punished every week. That was their real desire, and though to gratify it they would not have had the jury forswear them- selves, they would have had them, if possible, accept Sir E. Clarke's masterly speech as an excuse to disagree. The Prince of Wales and his friends had, in fact, affronted and wounded the strain of Puritan feeling which underlies all English society, which crops up on the most un- expected occasions, and which extends in full guiding force through classes and households which appear not to be influenced by it in any action of life. There are hundreds of the best-placed men in the land who would join on occasion in an " unintellectual game," particularly if a Prince wished for it, but who nevertheless agree in substance with the Nonconformist Councils and Committees and congregations who are bombarding society with their half- angry, half-simple " resolutions " of protest ; and we con- fess our sympathies go with them. Lord Coleridge was no doubt right when he pleaded for every man's right to liberty, and we ourselves have contended a dozen times, and shall con- tend again, that there is no more harm in a game of chance, a bet, or a stake of any kind in itself, than in any other waste of money for the purpose of buying recreation. It is waste, but there exists a right to waste a modicum of one's means. Non- conformist ministers may despise Archbishop Whately if they please, but the moral formula which he failed to draw will not be drawn by them, nor will they be able to separate the offence of staking money on a card and staking money on a Stock Exchange speculation. There is, in truth, no difference. None the less the serious side of society is in the right, and the frivolous side in the wrong, just as the temperate man is in the right and the drunkard in the wrong. To make an occu- pation of baccarat, to want it always as a distraction, to play it against a host's known disfavour, to play it so that a guest may think it worth while and not very risky to cheat,—all this is not only bad form, but is a distinct encouragement to a kind of society which makes of recreation the end of life instead of its relief, and which always ends, sooner or later, by rotting down. We can quite understand all that is said in defence of the Prince of Wales, and have on occasion said much of it ourselves. There is no position in the world so trying as that of an Heir-Apparent to a Throne, with no real work to perform, barred oat from his natural occupation, which is politics, and bored to suffocation by ceremonial duties which are not even stately, as reviews are, and which, we venture to say, no man on earth ever regarded with any feeling milder than weary toleration. The position is intolerable, has ruined every Hanoverian male heir since the Act of Settlement, and has in our own time sent an heir of the little Dutch Throne to Paris, and an heir of the great Austrian Throne to suicide,—but still, noblesse oblige, and there are com- pensations. A King should be on the serious side, and an avowed preference for the other irritates a people which gambles itself, and bets itself, and speculates itself, but all the same retains its admiration for a healthier and higher ideal, and does not want to be encouraged from above in its own weaknesses. Old Pepys was an old sinner, and no better, but he was an Englishman, and he could not abide the scene in Whitehall, which was very much what the average English mind, most unfairly, imagines the scene at Tranby Croft to have been like.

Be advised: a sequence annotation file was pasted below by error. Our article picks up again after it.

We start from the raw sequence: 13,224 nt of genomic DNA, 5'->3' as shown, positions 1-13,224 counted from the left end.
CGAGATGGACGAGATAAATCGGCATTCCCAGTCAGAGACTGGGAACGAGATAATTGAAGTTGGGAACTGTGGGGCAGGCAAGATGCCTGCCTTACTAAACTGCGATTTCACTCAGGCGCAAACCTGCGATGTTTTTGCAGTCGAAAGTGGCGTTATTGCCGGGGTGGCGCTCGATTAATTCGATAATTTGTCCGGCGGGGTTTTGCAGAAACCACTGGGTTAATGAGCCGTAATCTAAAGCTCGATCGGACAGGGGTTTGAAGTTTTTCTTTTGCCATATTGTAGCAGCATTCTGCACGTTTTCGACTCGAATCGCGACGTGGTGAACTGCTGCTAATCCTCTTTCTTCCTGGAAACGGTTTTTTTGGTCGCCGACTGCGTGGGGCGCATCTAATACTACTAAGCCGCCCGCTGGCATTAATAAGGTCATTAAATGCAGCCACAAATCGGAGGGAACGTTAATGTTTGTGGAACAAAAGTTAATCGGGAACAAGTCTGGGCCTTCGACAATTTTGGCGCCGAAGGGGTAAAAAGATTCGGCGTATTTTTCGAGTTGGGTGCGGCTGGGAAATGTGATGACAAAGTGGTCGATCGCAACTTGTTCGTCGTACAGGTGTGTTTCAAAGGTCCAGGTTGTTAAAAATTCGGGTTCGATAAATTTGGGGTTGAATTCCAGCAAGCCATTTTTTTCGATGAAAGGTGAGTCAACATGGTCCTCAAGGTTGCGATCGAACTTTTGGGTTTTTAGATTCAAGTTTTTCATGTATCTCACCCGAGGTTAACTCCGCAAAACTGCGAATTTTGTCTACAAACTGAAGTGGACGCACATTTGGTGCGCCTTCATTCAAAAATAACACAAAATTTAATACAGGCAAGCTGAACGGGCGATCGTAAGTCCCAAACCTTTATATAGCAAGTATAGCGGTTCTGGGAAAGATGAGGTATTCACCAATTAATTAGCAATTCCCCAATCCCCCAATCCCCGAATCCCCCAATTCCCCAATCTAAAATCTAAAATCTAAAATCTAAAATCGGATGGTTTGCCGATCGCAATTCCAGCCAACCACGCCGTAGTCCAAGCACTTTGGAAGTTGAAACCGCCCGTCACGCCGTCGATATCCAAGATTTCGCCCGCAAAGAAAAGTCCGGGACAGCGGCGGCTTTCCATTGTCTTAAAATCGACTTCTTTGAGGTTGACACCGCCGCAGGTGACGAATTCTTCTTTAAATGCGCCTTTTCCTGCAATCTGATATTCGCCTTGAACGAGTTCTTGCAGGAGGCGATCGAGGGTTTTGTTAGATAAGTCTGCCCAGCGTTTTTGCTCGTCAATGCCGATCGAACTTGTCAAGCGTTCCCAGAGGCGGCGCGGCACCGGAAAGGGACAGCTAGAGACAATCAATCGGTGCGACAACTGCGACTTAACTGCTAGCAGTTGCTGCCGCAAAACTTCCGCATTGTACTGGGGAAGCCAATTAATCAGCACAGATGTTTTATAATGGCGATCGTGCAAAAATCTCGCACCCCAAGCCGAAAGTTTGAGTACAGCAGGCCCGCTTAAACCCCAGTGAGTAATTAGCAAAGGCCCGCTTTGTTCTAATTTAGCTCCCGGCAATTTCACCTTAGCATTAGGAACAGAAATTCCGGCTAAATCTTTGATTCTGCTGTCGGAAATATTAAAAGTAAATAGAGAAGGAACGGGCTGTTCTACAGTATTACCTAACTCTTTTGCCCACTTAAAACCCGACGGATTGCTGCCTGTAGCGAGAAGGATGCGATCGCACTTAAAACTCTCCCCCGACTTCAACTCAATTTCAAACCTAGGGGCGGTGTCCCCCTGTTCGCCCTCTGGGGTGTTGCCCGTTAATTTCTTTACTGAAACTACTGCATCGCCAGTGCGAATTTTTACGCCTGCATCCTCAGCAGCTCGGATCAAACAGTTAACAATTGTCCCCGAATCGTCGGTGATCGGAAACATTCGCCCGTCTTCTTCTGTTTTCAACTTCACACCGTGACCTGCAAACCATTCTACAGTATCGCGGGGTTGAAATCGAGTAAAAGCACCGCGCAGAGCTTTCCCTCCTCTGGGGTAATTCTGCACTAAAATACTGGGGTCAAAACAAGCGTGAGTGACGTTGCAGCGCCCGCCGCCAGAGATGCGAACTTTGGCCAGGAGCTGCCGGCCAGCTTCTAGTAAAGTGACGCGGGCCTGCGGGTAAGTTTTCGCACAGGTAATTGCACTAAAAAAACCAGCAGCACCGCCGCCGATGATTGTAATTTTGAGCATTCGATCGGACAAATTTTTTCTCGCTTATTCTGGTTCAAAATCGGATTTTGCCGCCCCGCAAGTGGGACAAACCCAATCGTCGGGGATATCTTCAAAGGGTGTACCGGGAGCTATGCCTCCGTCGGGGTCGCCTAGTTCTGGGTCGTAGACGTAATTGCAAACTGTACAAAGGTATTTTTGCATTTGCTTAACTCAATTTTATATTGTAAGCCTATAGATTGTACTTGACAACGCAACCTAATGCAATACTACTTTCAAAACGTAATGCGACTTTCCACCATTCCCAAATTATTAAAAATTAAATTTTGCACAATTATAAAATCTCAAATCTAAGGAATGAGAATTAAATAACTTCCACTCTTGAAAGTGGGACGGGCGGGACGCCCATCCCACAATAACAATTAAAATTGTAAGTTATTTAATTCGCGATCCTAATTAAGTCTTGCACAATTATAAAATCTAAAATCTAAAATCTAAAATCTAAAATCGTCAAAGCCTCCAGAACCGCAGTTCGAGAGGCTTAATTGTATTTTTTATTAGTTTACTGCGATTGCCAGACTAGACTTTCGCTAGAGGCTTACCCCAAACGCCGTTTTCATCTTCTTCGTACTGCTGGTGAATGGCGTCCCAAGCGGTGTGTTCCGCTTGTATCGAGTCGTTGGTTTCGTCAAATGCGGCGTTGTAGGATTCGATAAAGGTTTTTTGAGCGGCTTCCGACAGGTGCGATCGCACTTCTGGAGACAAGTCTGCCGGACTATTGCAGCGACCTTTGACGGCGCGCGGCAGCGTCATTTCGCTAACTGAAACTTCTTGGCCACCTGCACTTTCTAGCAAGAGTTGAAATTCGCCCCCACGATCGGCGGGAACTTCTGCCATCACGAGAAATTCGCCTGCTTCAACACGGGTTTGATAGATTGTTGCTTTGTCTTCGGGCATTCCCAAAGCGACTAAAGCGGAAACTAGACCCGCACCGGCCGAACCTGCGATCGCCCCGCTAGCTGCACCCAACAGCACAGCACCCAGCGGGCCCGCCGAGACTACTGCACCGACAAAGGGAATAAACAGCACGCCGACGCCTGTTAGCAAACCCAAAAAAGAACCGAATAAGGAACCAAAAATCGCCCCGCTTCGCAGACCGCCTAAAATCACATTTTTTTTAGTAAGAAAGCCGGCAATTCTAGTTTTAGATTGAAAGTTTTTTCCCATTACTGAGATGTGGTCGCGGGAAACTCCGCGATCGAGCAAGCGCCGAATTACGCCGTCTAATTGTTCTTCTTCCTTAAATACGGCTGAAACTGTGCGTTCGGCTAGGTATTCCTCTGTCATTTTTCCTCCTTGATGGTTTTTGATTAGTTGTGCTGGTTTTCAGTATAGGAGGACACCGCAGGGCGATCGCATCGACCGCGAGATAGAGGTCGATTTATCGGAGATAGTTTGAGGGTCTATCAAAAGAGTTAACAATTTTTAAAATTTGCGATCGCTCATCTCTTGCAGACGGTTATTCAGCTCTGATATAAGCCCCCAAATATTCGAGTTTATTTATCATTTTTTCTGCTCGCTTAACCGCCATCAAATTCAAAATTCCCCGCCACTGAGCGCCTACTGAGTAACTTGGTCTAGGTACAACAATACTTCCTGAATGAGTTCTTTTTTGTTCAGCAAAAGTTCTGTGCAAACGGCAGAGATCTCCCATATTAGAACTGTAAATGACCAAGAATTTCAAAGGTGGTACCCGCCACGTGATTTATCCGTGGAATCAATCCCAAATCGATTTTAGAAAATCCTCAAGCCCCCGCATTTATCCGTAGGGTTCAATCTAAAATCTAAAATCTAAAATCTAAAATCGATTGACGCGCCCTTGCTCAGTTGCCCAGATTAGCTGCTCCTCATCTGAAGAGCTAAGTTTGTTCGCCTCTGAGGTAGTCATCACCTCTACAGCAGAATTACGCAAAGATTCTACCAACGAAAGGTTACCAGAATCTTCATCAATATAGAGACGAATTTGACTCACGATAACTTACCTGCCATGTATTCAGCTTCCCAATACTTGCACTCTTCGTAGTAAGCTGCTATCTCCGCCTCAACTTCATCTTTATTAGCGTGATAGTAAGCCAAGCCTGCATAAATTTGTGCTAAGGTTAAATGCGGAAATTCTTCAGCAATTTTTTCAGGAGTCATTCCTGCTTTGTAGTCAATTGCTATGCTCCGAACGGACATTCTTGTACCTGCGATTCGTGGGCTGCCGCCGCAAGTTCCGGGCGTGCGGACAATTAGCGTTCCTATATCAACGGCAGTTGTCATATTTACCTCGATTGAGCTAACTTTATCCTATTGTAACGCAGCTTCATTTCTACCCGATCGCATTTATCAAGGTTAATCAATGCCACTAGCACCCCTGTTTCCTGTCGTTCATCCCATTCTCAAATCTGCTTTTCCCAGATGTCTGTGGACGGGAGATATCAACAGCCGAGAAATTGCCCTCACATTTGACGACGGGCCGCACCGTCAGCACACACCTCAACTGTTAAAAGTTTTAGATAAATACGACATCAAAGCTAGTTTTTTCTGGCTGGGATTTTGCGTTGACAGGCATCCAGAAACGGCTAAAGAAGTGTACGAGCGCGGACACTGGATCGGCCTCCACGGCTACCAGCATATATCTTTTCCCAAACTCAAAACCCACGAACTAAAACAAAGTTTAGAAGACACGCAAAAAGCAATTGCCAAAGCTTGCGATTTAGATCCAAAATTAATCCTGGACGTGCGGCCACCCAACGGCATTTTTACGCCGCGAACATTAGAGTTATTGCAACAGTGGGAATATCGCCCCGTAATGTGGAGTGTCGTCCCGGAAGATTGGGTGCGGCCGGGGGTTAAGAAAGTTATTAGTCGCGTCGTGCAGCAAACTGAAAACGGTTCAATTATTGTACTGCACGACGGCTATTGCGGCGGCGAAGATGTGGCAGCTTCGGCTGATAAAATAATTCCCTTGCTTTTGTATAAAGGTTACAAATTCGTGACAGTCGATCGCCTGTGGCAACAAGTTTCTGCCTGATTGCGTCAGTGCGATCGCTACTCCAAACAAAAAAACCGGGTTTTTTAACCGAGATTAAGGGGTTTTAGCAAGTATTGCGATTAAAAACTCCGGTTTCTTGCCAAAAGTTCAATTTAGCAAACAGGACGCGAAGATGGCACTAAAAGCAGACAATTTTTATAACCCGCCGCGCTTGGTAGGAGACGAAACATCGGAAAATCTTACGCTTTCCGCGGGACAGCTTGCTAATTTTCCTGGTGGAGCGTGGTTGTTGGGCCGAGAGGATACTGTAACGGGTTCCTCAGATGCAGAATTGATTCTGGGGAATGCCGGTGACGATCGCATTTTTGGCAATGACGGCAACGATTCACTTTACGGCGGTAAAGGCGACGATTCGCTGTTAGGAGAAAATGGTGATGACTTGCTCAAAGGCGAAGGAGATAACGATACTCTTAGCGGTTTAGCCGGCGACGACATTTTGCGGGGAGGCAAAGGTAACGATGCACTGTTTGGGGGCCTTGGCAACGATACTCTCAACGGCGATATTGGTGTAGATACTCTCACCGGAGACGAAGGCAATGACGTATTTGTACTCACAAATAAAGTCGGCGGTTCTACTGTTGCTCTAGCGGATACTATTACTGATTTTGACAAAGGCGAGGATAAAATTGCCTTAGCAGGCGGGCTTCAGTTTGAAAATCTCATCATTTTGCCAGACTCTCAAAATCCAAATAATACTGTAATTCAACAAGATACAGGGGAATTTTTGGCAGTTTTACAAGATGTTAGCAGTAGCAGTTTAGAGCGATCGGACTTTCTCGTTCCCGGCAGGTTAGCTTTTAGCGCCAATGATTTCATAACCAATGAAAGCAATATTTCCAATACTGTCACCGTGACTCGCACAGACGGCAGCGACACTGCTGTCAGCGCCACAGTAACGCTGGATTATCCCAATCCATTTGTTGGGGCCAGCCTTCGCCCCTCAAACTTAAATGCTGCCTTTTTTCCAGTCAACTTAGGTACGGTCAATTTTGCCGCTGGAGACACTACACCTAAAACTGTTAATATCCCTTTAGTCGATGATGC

There always has been a frivolous society in London, tending usually to be a bad society, embedded in the much more serious mass; but we note one change of late years which is very natural, but which, we suspect, tends to mischief. The millionaires, who in America are so important in business and politics, but have no social weight, are here, as in France, rising to the top of the social milk. Curiously enough, the Prince Consort, who belonged to the serious side if ever man did, approved the change, and in one of his letters before his marriage, directed that his Court should be formed from the great and the ex- ceptionally rich ; but he would, we may be certain, have checked the present development, when to have millions is to possess a right 'of way to the very centre of society ; and foreigners who are shunned in their own countries find here that every look yields to the golden key. A millionaire is, of course, not objectionable on that account ; but a prepon- derance of new millionaires, we suspect, vulgarises society, fosters its vicious tendency to make of mere luxury an ideal, and introduces a tone of expense for the sake of expense which is ruinous, and may become demoralising. Luxury does not ruin States, as used to be said ; but it very often ruins societies, which can no more escape the effects of low ideals than individuals can. This influence of the millionaires is all the worse because it happens to synchronise with a tendency of our time which, though described as social, has become so marked as to attract the attention of physicians. Owing, as we believe, to an exaggeration of nervous susceptibility, due to the hurry of modern life, to the increase of receptive intelligence —originating intelligence has not increased, but half the men and women you meet really "catch" all that is going on every- where—and possibly to some unperceived change in diet, like the one which, as all dentists testify, has ruined the teeth of the next generation, there is a positively new craving for ex- citement, and impatience of the tediousness of time. Boys and girls alike, between twenty and thirty, seem physically in- capable of enduring the "stillness and the quietness," as the old Quakers used to describe tranquillity, for a single month on end. They feel stifled with dullness, and seek for din- traction of any kind with the sort of eagerness with which an overworked Londoner in our day seeks for the country air or a sea-breeze. The millionaires offer distraction, and find themselves rewarded by a social position which with some of them, more especially if they are Jews or provincials by training, is an object of passionate desire. What they get out of it would have tasked Thackeray to define ; but they crave for it, and spend for it, and lend money for it, with a result on the social organisation which should not be exaggerated, but which, so far as it goes, is disastrous. It should not be exaggerated, because the notion so sedulously cultivated by two classes of journalists that the higher society of England is all frivolity, is pure nonsense. The best society in England has always been and remains as men like Byron have always described it, serious, sombre even in its pleasures, and slightly tedious. There is, however, a frivolous society, and that has become of late years worse than it was, and tends to become worse still, because the serious grandees recoil from it, and so lose the influence they might still exert. The great and dignified houses, in fact, are standing aside, leaving society to be not controlled but pervaded by people with Continental ideas of pleasure, immense means of being wilful, and very few restraints, except from an opinion which, though healthy, is so narrow and unintelligent, that it affects them only with a sense of half-contemptuous dread. Let any one who doubts whether the change has occurred, but who knows England, read the lists of those present at fashionable functions, and he will recognise the truth at once. The prominent society is a society of the Second Empire, rather than of our country and our day.